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Three awesome ways to infuse your child's education with passion

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Are you worried about the apparent drive of the educational establishment which focuses on uniformity, testing, standardization, or as Tom Peter's so aptly puts it "schooling kids into submission"?

Yes , there are great schools, both public and privately funded, and even more inspired teachers, but unfortunately they fail to influence the system as a whole.

Children should be taught in an active way by doing things and playing games. It's very different than what is taught in schools, which involves sitting back and absorbing information- Edward de Bono, psychologist

Excitement and enthusiasm create purpose. Without enthusiasm a child lacks commitment and motivation. Schools celebrate order and raising hands over passionate outbursts. Teachers are encouraged to rely on curriculum and painstakingly formal outlines to teach under the "education is best" attitude of learning.

The paradox is that children learn easily when they want to. If it's interesting, fun, exciting and relevant children will develop a desperate need to know. If it's not exciting, no matter what the consequences, learning is hard.

"Formal education has become such a complicated, self conscious and over regulated activity that learning is widely regarded as something difficult that the brain would rather not do..." - Howard Gardner, The Unschooled Mind

As a parent, there is little you can do to rebel against the institutional limitation of formal education- unless you are willing to undertake homeschooling- but there are plenty of things you can do to breath life into learning.

In his book A Different Kind of Teacher, John Taylor Gatto suggest infusing your child's learning with passion, stimulation and extraordinary experience. Try one or all three of these approaches:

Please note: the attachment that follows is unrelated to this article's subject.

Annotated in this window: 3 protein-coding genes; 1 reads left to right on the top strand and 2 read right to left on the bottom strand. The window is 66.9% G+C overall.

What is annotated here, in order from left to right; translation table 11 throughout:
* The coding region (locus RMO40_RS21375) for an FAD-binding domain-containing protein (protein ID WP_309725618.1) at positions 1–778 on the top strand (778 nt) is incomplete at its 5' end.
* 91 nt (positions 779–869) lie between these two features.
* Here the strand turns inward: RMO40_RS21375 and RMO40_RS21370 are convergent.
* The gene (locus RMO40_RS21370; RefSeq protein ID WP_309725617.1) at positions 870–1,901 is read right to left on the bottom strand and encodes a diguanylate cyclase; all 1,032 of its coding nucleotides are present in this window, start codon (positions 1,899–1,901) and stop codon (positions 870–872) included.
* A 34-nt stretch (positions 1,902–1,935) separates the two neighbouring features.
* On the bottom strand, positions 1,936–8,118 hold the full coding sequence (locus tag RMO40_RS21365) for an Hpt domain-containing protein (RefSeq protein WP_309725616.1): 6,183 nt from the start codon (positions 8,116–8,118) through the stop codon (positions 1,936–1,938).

1. Independent study. Go on an adventure of your child's choosing. Take a few hours, one day a week to chase a "big idea" with your child. Make it a field trip of discovery.
  2. Apprenticeship. Find out what your child is learning and what peaks their interest. Then find somebody somewhere they can shadow for a few hours, a few days or at regular intervals.
  3. Community service. Once a week or once a month, give your children a taste for life. Giving is receiving, even in education.

Making a child accountable for their learning is the best education you can give them says Dennis Littky of the Met School in Providence, Rhode Island. The Met school operates by two key principals: Education by Interest (EBI), and Learning through Internship (LTI).

Littky's approach is simple. Make your kids explain what they are doing, why they are doing it, and what they are learning from it. Accountability makes a child engaged, articulate, self assured and bound for success.

As parents, you may not be able to change the current widespread educational paradigm, but you can change your response to it!

Tom Peter's says it best:

Don't teach-to-test, teach to quest!

Don't devour facts, develop talent

Instead of multiple choice, think individual choice

Classroom vs studio

Rather than encourage obedience, encourage and applaud initiative

Don't get preoccupied with the "norm", aim for excellence.


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